3D Rendered Synthetic Data
- Using 3D modeled scenes to build synthetic training datasets for objects in conflict zones
- Posted: Nov 8, 2019
Active research area. See the latest results on the 9N235/9N210 submunition
Developing synthetic image datasets for training object algorithms has been an active research area at VFRAME since fall 2018. In early 2019, VFRAME received a grant from PrototypeFund.de to develop the idea further and in fall 2019 a public prototype was released. In January 2020 VFRAME will release the first publicly available vision models for detection illegal cluster munitions in conflict zones.
Object detection is the ability for computer vision to detect and localize an object of interest in an image or video. Creating custom objection detection models requires training data (around 2,000 diverse images per class) and since existing publicly available image datasets do not include images or annotations that are relevant to conflict zones, custom training datasets must be created to locate objects such as cluster munitions.
However, videos containing cluster munitions are typically limited in quantity; and many videos are captured in extreme situations with low resolution, motion blur, or in partially occluded views, further reducing the quality and quantity of potential training data. In these situations synthetic data becomes the only option.
Synthetic training data is 3D-modeled photorealistic imagery based on a set of real, verified images. Often only a few real (ground truth) images are needed to recreate the object as a 3D model. The 3D model can then be textured and placed into a 3D environment to match the real images. This 3D environment can then be customized to generate lighting, weather, camera, and scene variations. Simulated camera motion is then used to generate a series of still frames that can be used as training data to augment the initial real image dataset.
VFRAME Synthetic Data Workflow #
- Gather example images from target domain (ie cluster munitions in Syria)
- Determine object measurements and build 3D models
- Create 3D textures to match target domain imagery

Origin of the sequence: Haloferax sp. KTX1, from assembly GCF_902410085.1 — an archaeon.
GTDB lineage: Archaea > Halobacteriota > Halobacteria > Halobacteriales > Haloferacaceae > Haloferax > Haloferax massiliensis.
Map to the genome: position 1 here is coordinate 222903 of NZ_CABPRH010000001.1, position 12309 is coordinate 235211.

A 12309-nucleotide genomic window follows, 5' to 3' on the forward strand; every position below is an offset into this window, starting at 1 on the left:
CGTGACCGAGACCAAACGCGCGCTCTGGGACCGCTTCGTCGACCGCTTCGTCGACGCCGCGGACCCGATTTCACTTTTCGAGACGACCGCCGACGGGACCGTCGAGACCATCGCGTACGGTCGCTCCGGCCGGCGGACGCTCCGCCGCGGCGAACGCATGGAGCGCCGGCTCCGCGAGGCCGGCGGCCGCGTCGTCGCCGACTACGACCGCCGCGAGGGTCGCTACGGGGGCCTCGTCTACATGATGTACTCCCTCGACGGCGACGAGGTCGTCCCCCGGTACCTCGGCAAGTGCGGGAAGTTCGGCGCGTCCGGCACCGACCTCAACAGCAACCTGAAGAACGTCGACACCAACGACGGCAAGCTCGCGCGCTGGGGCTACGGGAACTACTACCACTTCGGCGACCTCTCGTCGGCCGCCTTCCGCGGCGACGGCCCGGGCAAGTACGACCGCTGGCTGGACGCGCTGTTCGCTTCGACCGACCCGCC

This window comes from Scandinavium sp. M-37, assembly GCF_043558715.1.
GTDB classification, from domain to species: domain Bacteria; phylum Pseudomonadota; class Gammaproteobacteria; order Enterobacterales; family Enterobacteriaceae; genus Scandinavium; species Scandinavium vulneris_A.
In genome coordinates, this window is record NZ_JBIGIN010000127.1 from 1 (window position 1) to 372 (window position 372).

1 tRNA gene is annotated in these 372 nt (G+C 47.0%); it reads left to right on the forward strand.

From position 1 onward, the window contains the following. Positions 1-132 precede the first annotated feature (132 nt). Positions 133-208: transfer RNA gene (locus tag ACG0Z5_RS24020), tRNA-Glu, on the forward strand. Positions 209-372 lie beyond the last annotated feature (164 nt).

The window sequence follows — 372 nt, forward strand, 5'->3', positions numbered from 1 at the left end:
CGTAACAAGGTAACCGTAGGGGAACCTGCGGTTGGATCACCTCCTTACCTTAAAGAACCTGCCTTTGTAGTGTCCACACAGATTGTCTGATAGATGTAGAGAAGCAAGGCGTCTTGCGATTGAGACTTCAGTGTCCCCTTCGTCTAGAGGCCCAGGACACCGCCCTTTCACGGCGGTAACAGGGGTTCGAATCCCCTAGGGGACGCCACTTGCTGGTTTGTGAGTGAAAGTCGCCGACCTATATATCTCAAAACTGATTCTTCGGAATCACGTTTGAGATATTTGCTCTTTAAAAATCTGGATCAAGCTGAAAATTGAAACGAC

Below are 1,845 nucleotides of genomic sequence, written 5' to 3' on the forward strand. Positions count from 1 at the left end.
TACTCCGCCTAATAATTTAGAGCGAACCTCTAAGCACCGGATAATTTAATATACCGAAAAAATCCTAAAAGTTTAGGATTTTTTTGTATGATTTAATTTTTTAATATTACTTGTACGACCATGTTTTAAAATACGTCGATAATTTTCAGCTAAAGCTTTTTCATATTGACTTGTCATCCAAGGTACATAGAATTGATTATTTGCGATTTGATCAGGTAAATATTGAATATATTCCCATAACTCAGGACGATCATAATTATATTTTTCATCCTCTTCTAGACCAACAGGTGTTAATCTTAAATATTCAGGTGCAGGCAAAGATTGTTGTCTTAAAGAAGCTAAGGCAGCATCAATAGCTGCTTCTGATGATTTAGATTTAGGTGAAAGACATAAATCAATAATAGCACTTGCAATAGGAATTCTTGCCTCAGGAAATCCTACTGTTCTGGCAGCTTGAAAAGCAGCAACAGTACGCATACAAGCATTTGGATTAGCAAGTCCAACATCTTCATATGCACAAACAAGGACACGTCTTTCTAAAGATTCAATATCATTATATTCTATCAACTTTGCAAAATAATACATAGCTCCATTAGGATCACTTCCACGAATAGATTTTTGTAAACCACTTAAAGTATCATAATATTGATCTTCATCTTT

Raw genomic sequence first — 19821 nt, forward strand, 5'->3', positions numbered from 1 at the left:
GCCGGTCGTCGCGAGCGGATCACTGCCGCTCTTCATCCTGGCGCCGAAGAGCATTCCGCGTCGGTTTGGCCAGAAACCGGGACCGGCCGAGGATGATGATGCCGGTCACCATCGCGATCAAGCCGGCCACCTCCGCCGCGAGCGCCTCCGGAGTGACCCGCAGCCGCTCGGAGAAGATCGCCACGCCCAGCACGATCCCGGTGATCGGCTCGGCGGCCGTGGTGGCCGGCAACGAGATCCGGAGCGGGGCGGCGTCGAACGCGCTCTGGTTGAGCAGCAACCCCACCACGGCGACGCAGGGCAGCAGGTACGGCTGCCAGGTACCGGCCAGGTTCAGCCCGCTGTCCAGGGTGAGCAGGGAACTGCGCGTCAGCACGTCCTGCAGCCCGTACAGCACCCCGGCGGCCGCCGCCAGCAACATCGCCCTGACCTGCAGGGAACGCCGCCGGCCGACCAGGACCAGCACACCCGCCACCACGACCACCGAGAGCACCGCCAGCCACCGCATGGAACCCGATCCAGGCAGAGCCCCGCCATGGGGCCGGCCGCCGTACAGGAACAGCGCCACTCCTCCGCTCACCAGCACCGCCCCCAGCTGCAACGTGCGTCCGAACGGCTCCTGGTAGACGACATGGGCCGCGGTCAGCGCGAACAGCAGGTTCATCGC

- Reconstruct 3D scenes to match target domain imagery and camera movements
- Script camera and lights to create diverse set of training images in Blender
- Export color-coded class-label mask images
- Convert images to CSV with bounding box locations
- Train object detectors using YOLO
The most time-consuming stages are gathering example images and building 3D models of the munitions. Once the 3D models are built, a set of diverse environments and camera paths are manually built to produce a diverse collection of angles, lighting, backgrounds, and partial occlusions. Because the images exported from 3D applications are often too clean, they are then post-processed to match target domain imagery.
In the prototype shown here, the AO-2.5RT/M cluster munition is used as an example. The AO-2.5 cluster munition is banned by the Convention on Cluster Munitions yet is still used in the Syrian conflict.
By using a small collection of existing images and videos of the AO-2.5RT to understand the geometry, texture, and assembly the object has been remapped into a 3D model. Photorealistic texture mapping was used to create a surface appearance that resembled the ground truth images. The textured 3D models are then added to customized 3D environments to match the location and lighting in Syria where the munitions are appearing. This helps full-image based deep neural network object detection algorithms (eg Darknet’s Yolo) learn the inference not only for the object, but also the relationship between object and scene.
To generate annotations for training, each object is rendered as a color-coded pixel mask and associated with a class label. Multiple viewpoints for each object are generated by animating camera pathways through the scene, and placing objects in different, sometimes overlapping or partially occluded, positions.
Although 3D modeling the objects and scenes in this way is still labor intensive, it has the potential to be scalable and provide training data for objects that would otherwise not exist in the quantity and quality needed to train an object detection model.
Building synthetic datasets has the potential to vastly increase the number of training samples used to create custom object detection models, but it needs to be modeled according to the reality where it will be deployed. Building a small (real) dataset first can help guide this process. As there are still many discoveries to be made with this process, check back soon for updates as the project progresses.
- 2019: Design Museum Design of the Year ( nomination)
- 2019: Ars Electronica ( Award of Distinction)
- 2018: Ars Electronica EXPORT
Research in collaboration with Syrian Archive
Parts of this research have received funding from PrototypeFund.de, Ars Electronica Export (AT), lecture and workshop fees, and with 3D printing support from Karlsruhe HfG (DE) for SLA prototypes.